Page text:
In an example of an anodization process, anodization can be performed at room temperature or below room temperature in the dark, or with exposure to light by immersing the substrate with the series of epitaxial layers thereon in an electrolyte formed by hydrogen fluoride (HF) (which can be used from a typical commercial solution at a weight concentration of 49%, for example. The electrolyte can be prepared by dilution of the commercial HF solution in water to a lower concentration). The substrate (anode) is then connected to the positive electrode (anode) of a voltage source in order to hold the substrate at a constant potential and another electrode (cathode) of the voltage source is immersed in the electrolyte, the cathode typically including a material which is resistant to HF, such as platinum (Pt) or graphite, for example. Alternatively, the electrolyte can have a different composition, such as a mixture of HF with water, alcohol or ethylene glycol, for example, which can have a range of concentrations.

In one embodiment, the anodization process can be implemented by a constant current process at room temperature or below room temperature in HF at concentration of 49% in weight. Current density during anodization can range from one to 20 milliamperes per centimeter squared (mAcm−2). Typically anodization times can range between about 10 seconds and 100 seconds. The amount of time required to perform the anodization depends upon a variety of factors, such as the dopant concentration within the semiconductor layers 110, 120, 130 and 140, the thickness of the layers and the current density selected to perform the anodization. The highly doped p++ epitaxial layer 140 helps avoiding formation of etch pits during anodization of the epitaxially layered structure. Such pits can consume a part of the vertical height of the epitaxial layer 130 and result in structural imperfections in the SOI layer to be formed after the subsequent thermal treatment.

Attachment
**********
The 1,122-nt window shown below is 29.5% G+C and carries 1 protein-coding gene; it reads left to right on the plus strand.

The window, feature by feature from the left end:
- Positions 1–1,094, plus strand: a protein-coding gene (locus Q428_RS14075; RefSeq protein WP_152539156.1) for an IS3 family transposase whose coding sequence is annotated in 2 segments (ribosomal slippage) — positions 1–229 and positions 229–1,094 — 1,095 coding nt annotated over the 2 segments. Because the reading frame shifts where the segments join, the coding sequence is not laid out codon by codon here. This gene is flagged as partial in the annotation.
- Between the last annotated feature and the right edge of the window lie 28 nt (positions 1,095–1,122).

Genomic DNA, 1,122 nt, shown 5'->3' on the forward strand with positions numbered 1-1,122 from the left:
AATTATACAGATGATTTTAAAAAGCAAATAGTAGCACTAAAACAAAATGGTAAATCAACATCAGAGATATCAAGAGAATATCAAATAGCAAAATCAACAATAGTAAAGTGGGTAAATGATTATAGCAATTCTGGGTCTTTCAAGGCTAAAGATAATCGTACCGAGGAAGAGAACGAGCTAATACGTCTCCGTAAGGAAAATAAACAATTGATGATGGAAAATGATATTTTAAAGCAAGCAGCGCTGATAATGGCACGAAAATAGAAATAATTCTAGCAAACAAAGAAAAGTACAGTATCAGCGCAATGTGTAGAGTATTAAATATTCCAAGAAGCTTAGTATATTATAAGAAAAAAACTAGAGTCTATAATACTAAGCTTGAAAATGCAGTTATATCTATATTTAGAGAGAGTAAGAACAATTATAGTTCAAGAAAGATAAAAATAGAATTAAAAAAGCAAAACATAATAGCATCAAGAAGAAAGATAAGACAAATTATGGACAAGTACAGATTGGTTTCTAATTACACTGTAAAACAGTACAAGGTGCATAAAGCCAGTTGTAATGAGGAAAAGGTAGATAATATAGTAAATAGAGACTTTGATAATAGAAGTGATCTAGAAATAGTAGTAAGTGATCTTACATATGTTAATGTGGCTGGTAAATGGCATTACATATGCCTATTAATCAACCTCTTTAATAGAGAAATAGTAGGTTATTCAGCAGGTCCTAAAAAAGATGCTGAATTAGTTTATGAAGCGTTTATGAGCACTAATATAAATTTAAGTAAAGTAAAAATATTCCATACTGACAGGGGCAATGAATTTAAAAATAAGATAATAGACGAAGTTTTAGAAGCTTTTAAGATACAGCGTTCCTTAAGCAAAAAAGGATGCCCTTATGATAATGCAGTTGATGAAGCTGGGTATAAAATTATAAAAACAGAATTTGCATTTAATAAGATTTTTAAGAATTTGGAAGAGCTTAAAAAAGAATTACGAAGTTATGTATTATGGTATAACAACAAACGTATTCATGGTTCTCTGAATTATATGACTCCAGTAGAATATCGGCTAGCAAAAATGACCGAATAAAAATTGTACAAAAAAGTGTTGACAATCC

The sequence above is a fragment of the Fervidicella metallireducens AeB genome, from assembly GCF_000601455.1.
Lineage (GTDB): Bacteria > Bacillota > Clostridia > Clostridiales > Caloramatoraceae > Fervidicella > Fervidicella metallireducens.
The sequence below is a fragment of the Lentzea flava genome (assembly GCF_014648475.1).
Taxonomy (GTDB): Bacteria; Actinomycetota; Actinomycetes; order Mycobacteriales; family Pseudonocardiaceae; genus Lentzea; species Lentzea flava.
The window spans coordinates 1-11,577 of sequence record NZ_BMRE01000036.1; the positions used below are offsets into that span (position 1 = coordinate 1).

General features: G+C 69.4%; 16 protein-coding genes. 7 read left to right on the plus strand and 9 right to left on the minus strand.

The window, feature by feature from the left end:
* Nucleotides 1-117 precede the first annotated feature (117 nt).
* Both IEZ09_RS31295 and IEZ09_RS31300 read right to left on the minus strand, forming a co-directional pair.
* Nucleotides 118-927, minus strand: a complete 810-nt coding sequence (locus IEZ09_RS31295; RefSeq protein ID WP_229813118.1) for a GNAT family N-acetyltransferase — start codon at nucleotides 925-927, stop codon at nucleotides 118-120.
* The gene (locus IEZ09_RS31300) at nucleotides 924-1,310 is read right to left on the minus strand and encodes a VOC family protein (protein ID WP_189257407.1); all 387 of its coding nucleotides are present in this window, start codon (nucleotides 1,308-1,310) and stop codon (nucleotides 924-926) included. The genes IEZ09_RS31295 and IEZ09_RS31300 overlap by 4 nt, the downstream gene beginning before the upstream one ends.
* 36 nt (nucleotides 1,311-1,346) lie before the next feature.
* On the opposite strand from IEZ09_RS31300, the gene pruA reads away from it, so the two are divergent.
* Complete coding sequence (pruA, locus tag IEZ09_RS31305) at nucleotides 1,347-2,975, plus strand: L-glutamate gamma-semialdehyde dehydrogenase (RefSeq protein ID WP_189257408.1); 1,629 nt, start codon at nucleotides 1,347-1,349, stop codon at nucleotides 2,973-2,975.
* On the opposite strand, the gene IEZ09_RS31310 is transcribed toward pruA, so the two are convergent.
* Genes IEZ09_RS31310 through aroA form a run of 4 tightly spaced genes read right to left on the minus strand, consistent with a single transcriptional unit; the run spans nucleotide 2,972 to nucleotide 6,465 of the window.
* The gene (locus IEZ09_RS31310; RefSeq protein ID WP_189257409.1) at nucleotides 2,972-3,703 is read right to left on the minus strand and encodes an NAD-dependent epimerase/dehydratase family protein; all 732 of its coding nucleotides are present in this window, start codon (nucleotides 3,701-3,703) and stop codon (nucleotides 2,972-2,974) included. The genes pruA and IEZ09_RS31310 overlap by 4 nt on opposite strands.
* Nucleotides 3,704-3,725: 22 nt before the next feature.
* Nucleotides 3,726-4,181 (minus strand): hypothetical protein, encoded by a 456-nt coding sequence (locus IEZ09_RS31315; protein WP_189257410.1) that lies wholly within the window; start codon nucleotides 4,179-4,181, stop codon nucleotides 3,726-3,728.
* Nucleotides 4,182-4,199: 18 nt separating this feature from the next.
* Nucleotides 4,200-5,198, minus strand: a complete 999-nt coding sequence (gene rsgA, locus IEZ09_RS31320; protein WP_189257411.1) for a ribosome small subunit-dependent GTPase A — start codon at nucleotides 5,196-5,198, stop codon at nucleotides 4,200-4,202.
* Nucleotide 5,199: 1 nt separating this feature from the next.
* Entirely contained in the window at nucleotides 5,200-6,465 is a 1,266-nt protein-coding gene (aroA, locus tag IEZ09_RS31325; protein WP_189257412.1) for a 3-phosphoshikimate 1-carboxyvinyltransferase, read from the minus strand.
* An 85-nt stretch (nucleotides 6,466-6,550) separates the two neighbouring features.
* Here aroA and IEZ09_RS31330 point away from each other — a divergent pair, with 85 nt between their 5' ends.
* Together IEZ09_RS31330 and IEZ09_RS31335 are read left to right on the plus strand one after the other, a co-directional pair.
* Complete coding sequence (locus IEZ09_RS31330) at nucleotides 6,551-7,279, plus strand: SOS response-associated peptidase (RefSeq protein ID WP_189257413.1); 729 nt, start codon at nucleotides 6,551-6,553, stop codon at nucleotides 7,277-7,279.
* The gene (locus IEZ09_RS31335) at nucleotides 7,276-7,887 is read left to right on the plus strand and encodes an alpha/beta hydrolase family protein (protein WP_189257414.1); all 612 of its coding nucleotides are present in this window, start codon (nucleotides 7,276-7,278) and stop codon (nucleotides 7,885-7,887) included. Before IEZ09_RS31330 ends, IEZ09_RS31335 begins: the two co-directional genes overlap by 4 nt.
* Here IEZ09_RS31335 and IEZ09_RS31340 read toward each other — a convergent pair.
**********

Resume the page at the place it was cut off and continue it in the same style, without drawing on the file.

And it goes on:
Following anodization, further processing is performed to oxidize the porous layers 120, 140 to form layers of oxide in their place. eliminating the fine porous in the layers 110 and 130 to renders them single crystalline silicon with its natural density. The substrate may also be held at a high temperature for a number of hours in order to “anneal” the substrate, i.e., such as for the purpose of producing layers 110 and 130 high quality monocrystalline silicon layers, healing crystal defects in the epitaxial layers 110, 130 and the underlying substrate 100. The annealing process may also improve the density and other characteristics, e.g., dielectric strength of the oxide layers 120′ and 140′.

In one example, when an epitaxial semiconductor layer 120 having a thickness of about 50 nanometers is to be formed, the porous layers can be formed by anodization of the p-type doped epitaxial layers 110, 120, 130, 140 (FIG. 4) in HF having a concentration of about 49% by weight. In such anodization step, a current density of 2.5 mAcm−2 can be used for a period of time, such as 30 seconds, for example. Thereafter, the oxidation step can be performed by maintaining the substrate in a chamber containing dry oxygen (e.g., O2 with at least essentially no moisture present) at a temperature such as 1000° Celsius for about three hours. Subsequently, the substrate can be annealed by maintaining the substrate in an inert ambient in a chamber at 1320° Celsius for five hours.

FIG. 6 is a sectional view illustrating the substrate 160 following the anodization step and subsequent oxidation and annealing steps. Oxide layers 120″ and 140″ are now present in place of coarse porous layers 120′, 140′ (FIG. 5), respectively. Buried oxide (“BOX”) layer 120″ is a high quality layer of dense semiconductor oxide material such as silicon dioxide. The BOX layer 120″ provides electrical isolation between an upper monocrystalline semiconductor layer 130′ and underlying semiconductor regions. Specifically, the BOX layer 120″ separates an upper monocrystalline semiconductor region 130′ from the bulk semiconductor region, that is, semiconductor region 100′ which includes the original bulk semiconductor region 100 (FIG. 1) and an adjacent monocrystalline semiconductor region 110′ where epitaxial semiconductor region 110 (FIG. 1) was formed.